Yesterday saw England rudderless and confused with a poor performance from Sterling. But enough about the football although let me congratulate Iceland and wish them good luck in the next round. As we have a spell of market calm this morning with the FTSE 100 up 2% at 6100 as I type this and even the poor battered UK Pound £ rising above US $1.33 there are opportunities to take stock. An early lesson is a type of shock effect both emotionally and in the way that financial markets can move far far faster than the economy can respond. Whilst it has many flaws in other areas rational expectations economics has some success here although of course the obvious rejoinder is what do we rationally expect now?
Ratings Agency Downgrades of the UK
Once upon a time these bodies bestrode the world and economic agents were afraid of them . If they sliced a notch off a credit rating then the “bond vigilantes” would ride into town driving sovereign bond yields higher and making it more expensive for that country to borrow. The credit crunch hurt them in two ways starting with the way that debt they rated as “AAA” turned out to be a lot further down the alphabet in reality. Also as events like the Euro crisis hit they ended up chasing events rather than leading. They have survived because the need for measurement and analysis has risen in the credit crunch era and that has offset to some extent the plummet in their credibility.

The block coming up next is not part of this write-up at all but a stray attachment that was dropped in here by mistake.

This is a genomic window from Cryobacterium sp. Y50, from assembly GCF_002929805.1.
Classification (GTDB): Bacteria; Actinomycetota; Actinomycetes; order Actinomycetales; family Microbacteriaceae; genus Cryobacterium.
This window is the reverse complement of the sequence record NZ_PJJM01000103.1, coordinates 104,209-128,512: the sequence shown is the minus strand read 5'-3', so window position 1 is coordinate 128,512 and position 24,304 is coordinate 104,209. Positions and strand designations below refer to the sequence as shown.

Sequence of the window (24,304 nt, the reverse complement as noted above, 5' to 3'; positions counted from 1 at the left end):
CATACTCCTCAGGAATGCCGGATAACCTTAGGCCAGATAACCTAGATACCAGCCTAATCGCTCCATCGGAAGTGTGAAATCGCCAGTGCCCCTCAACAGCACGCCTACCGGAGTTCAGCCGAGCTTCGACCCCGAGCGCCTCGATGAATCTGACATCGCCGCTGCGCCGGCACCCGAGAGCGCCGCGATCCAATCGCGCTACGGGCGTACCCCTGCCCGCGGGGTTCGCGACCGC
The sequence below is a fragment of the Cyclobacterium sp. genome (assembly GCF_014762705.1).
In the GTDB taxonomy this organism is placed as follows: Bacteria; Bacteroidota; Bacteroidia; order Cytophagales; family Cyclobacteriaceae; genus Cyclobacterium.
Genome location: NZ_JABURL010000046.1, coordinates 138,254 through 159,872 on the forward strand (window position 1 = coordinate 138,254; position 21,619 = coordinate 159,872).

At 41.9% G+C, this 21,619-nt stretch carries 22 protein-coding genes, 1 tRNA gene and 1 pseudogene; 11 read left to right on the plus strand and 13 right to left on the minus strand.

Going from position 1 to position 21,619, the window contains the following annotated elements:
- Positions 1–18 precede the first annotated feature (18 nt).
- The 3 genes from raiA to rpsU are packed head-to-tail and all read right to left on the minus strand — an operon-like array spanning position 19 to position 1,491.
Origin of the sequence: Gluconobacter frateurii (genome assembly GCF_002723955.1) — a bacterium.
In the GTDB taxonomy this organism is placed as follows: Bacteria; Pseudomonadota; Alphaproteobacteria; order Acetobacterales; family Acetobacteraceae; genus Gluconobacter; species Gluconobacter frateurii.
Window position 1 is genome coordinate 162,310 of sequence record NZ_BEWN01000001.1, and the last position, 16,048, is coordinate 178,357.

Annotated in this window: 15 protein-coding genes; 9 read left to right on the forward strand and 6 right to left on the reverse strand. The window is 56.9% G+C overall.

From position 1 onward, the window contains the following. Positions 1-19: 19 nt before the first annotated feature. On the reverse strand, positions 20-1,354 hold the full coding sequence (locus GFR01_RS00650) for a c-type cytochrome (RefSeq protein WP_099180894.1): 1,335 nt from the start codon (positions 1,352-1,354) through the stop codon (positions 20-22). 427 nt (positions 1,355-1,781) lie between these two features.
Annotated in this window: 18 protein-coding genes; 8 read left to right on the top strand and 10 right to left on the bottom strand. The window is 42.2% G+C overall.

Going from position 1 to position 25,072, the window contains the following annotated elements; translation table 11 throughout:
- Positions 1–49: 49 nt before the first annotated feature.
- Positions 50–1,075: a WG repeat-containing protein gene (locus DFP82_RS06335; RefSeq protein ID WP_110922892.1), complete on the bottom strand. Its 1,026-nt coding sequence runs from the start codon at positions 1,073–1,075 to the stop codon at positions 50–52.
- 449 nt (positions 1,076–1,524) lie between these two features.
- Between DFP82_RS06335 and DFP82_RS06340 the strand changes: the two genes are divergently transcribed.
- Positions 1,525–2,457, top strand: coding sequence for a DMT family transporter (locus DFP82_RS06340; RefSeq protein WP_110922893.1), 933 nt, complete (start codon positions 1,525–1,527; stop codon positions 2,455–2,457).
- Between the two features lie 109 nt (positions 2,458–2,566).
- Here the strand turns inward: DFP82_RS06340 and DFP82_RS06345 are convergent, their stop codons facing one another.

So let us get to what they told the UK yesterday. From Standard and Poors
Ratings On The United Kingdom Lowered To ‘AA’ On Brexit Vote; Outlook Remains Negative On Continued Uncertainty.
This had particular emphasis for headline writers as it was the last of the ratings agencies to have the UK as AAA. Around 5 years ago I pointed out that we did not really deserve such a rating as whilst we have our own currency and could always print as much as we wanted that would likely be accompanied by a lower value of the UK Pound £. Also Fitch wanted a slice of the action as Reuters reported.
Fitch Ratings cut Britain’s credit rating on Monday and warned more downgrades could follow, joining Standard & Poor’s in judging that last week’s vote to leave the European Union will hurt the economy.
Fitch downgraded the United Kingdom’s sovereign rating to “AA” from “AA+” and said the outlook was negative – meaning that it could further cut its judgment of the country’s creditworthiness.
Some kept a sense of humour about it all.
#FITCHSLAPPED Fitch downgrades UK to AA/neg now (@NicTrades )
A Wider Perspective
These days the story does not end there as you see there are much wider trends and themes at play. Overnight we have seen yet another example of the move lower in sovereign bond yields.
#Japan | *JAPAN’S GOVERNMENT BONDS ALL YIELD LESS THAN 0.1% FOR 1ST TIME
Apologies for the capitals used. If we move beyond that there is plenty of scope for reflection that the highest sovereign yield in Japan is not even 0.1%! Each time we see such a move I point out that business models which depend on yield such as pensions and annuities cannot work anymore. The ten-year yield is now -0.22% which fits poorly with all the proclamations of economic recovery. Overall we see this.